Firestone Tire & Rubber Co. agreed yesterday to recall 10 million of its trouble-prone "500" series steel-belted radial tires, the largest tire recall in history and one of the costliest of any kind.

Estimates of the recall costs range from $100 million to more than $200 million.

Under a negotiated settlement with federal transportation officials, Firestone said it would recall a large portion of its 1975 and 1976 production of 500 tires and replace them, free of charge, with Firestone 721 steel belted radials or some other Firestone Line at the customer's request.

In announcing the agreement, Transportation Secretary Brock Adams estimated that about 7.5 million of the tires to be recalled are still in service. Others have been discarded or already turned into dealers for replacement.

But the leaders of several consumer groups, clearly unhappy about the compromise, accused the government of selling out the consumer.

Consumer activist Ralph Nader said the government should have required Firestone to recall all its 500 radials and pay the maximum civil fine of $800,000 for a government-ordered recall. Clarence Ditlow, executive director of Nader's Center for Auto Safety, called the agreement "disastrous." Both said they were considering legal action against the National Highway Traffic and Safety Administration, the federal agency that negotiated the settlement.

In response, Adams said the government decided to work out a voluntary agreement with Firestone instead of ordering a recall - and inviting a protracted court battle - in order to "get those tires off the road."

The agreement took several months of difficult and often heated talks. Both sides yesterday showed signs of strain.

Adams hastily called a press conference in the morning to charge that Firestone had been stalling in signing the agreement. He threatened to take the company to court if it did not sign by the end of the day.

Shortly thereafter, Firestone chairman Richrd Riley called a press conference in Akron, Ohio to announce his company would sign - but without conceding the 500 was hazardous.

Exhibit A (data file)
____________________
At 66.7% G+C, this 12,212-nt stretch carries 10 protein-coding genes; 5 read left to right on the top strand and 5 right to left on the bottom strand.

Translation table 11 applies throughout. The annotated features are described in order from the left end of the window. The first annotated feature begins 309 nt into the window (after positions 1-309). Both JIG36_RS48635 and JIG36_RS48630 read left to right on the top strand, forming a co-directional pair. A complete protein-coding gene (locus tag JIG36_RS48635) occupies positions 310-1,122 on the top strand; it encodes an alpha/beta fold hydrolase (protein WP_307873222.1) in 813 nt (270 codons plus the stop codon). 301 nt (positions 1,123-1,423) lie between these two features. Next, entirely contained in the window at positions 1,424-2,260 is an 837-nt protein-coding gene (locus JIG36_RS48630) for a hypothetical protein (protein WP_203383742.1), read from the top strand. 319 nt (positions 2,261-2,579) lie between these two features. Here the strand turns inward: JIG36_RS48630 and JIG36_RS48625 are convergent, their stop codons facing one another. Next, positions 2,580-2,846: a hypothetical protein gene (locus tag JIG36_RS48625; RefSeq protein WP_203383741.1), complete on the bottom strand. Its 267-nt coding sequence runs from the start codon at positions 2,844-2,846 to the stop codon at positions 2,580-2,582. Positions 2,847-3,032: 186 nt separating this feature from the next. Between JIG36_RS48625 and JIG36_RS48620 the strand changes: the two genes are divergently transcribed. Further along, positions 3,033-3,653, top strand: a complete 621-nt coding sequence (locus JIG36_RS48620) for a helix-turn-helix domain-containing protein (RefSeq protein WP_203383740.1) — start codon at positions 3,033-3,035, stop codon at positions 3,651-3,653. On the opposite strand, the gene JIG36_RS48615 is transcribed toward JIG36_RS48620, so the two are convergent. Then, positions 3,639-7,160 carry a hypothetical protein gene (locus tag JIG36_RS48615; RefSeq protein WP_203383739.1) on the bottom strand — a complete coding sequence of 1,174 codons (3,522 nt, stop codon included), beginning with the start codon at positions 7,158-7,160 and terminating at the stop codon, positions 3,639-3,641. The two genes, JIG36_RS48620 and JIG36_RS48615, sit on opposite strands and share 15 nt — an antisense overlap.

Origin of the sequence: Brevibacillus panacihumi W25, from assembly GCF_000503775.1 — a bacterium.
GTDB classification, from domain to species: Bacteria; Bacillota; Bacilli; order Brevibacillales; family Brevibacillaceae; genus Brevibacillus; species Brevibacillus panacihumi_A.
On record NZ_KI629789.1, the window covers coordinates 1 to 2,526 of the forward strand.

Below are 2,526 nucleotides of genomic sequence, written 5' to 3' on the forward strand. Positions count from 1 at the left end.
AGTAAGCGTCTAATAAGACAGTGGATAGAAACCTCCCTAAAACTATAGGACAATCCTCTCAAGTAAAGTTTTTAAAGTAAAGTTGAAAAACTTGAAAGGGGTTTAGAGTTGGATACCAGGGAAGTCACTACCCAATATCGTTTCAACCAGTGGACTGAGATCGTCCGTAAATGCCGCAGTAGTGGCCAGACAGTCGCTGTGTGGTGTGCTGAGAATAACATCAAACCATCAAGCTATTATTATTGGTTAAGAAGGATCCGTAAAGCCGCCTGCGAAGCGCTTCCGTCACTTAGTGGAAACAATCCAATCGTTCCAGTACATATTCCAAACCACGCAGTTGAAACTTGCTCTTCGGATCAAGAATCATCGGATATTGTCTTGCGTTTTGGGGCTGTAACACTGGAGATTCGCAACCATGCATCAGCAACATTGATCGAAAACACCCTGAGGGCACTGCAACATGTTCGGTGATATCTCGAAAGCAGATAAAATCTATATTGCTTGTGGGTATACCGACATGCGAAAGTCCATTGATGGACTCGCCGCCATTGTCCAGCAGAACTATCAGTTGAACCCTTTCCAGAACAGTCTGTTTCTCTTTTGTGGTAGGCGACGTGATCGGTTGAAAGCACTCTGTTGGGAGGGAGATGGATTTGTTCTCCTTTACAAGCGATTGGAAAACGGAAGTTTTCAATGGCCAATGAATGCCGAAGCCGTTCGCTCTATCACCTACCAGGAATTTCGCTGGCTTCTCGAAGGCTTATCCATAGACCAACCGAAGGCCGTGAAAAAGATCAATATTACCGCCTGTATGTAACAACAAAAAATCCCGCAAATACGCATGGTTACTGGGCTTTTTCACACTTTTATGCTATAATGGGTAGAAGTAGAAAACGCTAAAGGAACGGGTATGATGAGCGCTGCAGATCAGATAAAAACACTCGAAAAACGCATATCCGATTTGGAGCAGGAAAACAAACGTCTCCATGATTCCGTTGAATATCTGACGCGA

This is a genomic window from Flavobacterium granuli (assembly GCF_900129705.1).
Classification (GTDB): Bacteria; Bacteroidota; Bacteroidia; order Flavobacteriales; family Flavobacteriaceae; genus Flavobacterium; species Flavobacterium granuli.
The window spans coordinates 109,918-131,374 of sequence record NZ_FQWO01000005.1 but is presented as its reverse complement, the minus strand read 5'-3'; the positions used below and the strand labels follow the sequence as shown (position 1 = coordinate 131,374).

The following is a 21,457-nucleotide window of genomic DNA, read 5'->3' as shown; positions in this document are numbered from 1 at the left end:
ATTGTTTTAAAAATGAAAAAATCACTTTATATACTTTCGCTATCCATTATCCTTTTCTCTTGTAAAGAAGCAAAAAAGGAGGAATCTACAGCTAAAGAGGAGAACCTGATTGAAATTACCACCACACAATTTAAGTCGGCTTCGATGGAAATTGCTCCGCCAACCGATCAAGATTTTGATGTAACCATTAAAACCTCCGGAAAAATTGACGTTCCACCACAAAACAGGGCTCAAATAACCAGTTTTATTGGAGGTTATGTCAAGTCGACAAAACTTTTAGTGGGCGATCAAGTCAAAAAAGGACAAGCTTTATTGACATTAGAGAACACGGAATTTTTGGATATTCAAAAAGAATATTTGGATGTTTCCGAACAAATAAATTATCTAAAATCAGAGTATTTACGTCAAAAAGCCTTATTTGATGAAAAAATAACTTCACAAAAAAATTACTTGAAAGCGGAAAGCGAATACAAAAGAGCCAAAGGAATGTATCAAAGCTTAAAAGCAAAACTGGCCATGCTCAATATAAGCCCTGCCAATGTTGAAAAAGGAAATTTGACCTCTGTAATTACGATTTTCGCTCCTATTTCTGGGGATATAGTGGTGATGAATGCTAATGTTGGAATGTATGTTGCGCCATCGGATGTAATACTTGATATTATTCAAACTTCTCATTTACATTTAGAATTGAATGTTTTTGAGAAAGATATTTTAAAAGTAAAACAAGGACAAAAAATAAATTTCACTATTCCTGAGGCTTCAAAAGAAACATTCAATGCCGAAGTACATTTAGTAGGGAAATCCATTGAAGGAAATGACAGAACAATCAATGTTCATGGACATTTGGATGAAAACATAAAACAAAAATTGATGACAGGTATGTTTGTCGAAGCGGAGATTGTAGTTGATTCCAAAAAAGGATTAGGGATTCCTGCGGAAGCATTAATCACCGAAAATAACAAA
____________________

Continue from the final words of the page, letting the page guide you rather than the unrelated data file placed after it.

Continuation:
"We're agreeing to the recall because there has been so much publicity," Riley declared. "The thought that there is a defect has been implanted so strongly that we have to convince our customers that we are interested in their welfare." Later, he added, "I think the best solution is to get this behind us."

There was some confusion over how the flood of recalls is going to be handled. Joan Claybrook, head of NHTSA, encouraged tire owners to go to their Firestone dealers soon for replacements. "There are a lot of 721s at dealers now," she said at a press conference. "I would suggest people go."

But a spokesman for Firestone said "orderly procedures" were being established "to schedule appointments with dealers."

The agreement itself is complicated by the existence of several different kinds of Firestone 500 tires. Essentially, though, if you:

Have a 500 steel-belted radial with a five-rib tread design, you are entitled to a free replacement if the tire was produced prior to January 1, 1977.

Have a radial with a seven-rib design, you are entitled to a free replacement if the tire was produced prior to May 1, 1976 and purchased after September 1, 1975.

Have Firestone TPC steel-belted radials (these are original-equipment tires made by Firestone for General Motors cars) and if these tires meet the above criteria for five-rib and seven-rib designs, you are entitled to a free replacement.

Have some private label type brands made by Firestone, including the "Grappler 8000" sold by Montgomery Ward and Shell Oil Co.'s Super Shell Steel Radials, you are entitled to a free replacement.

Have already traded in defective 500s and paid part of the cost of a new tire, you are entitled to receive a cash payment refund.

In addition to these provisions which are covered by yesterday's agreement, Firestone has offered on its own to exchange every Firestone 500 purchased before September 1, 1975 for a new tire at half the price of the new tire.

To find out the week and year of manufacture of your tire, look at the last three digits of the Deparment of Transportation identification number that appears on either the outside or inside sidewall of each tire. For example, the digit "385" would indicate the tire was made in the 38th week of 1975.

Firestone had been seeking to limit the recall mainly to earlier production of the 500 tire, saying that its production problems were largely solved for later output - a contention still hotly disputed by consumer groups. The company began phasing out production of the series in mid-1976, ending all production early this year.

A Firestone spokesman said the tire company has already begun sending recall notices to tire owners. But the company has conceded that its purchase records may be incomplete.